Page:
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Subjective Effects of Anti-Cholinergic Hallucinogens RALPH METZNER, PH.D

Subjective Effects of Anti-Cholinergic Hallucinogens RALPH METZNER, PH.D

  1. Basoodler
    Study on the use of ditran (deliant chemical weapons) to treat mental illness (interesting read)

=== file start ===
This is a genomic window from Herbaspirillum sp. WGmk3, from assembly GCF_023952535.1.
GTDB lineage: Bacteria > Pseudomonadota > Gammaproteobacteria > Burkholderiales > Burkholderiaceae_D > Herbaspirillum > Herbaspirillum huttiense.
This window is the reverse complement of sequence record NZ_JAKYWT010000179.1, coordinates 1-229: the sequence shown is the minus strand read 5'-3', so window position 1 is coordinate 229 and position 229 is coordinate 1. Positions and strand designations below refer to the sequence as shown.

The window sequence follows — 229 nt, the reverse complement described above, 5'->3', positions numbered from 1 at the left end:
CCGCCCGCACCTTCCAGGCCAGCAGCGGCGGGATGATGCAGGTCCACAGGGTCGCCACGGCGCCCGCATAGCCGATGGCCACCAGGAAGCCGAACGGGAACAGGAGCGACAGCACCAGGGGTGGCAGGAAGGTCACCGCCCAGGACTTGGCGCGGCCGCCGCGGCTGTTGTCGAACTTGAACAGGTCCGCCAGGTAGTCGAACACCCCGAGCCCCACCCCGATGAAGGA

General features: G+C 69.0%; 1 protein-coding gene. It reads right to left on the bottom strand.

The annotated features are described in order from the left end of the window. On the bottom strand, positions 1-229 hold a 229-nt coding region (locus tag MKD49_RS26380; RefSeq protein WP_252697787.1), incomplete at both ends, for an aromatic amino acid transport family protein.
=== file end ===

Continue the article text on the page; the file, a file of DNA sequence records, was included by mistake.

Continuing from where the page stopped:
Lysergic acid, tryptamine and phenylethylamine derivatives have received most attention in studies of hallucinogens because of their extraordinary range of effects and their relationship to plants used in certain "primitive,, religions. Other chemicals synthesized in laboratories merit attention because of similarly dramatic effects on consciousness and psychological processes. The series of piperidyl benzilate esters have "psychotomimetic" properties first described by Abood and others (Abood, Ostfeld & Biel 1958). This series, including JB-318, JB-328, and JB-329 (Ditran), lacks the characteristic indole ring or phenylethylamine structure of better-known hallucinogens. The pharmacological activity of the piperidyl benzilate esters appears to be a blocking of acetyl choline, the neural transmitter for the parasympathetic autonomic system. Acetylcholine is also involved at the myoneural junctions (between motor nerves and muscles) and plays an unknown role in the central nervous system. Therefore, these substances produce physiologic effects similar to atropine and scopolamine, prototypical anti-cholinergic compounds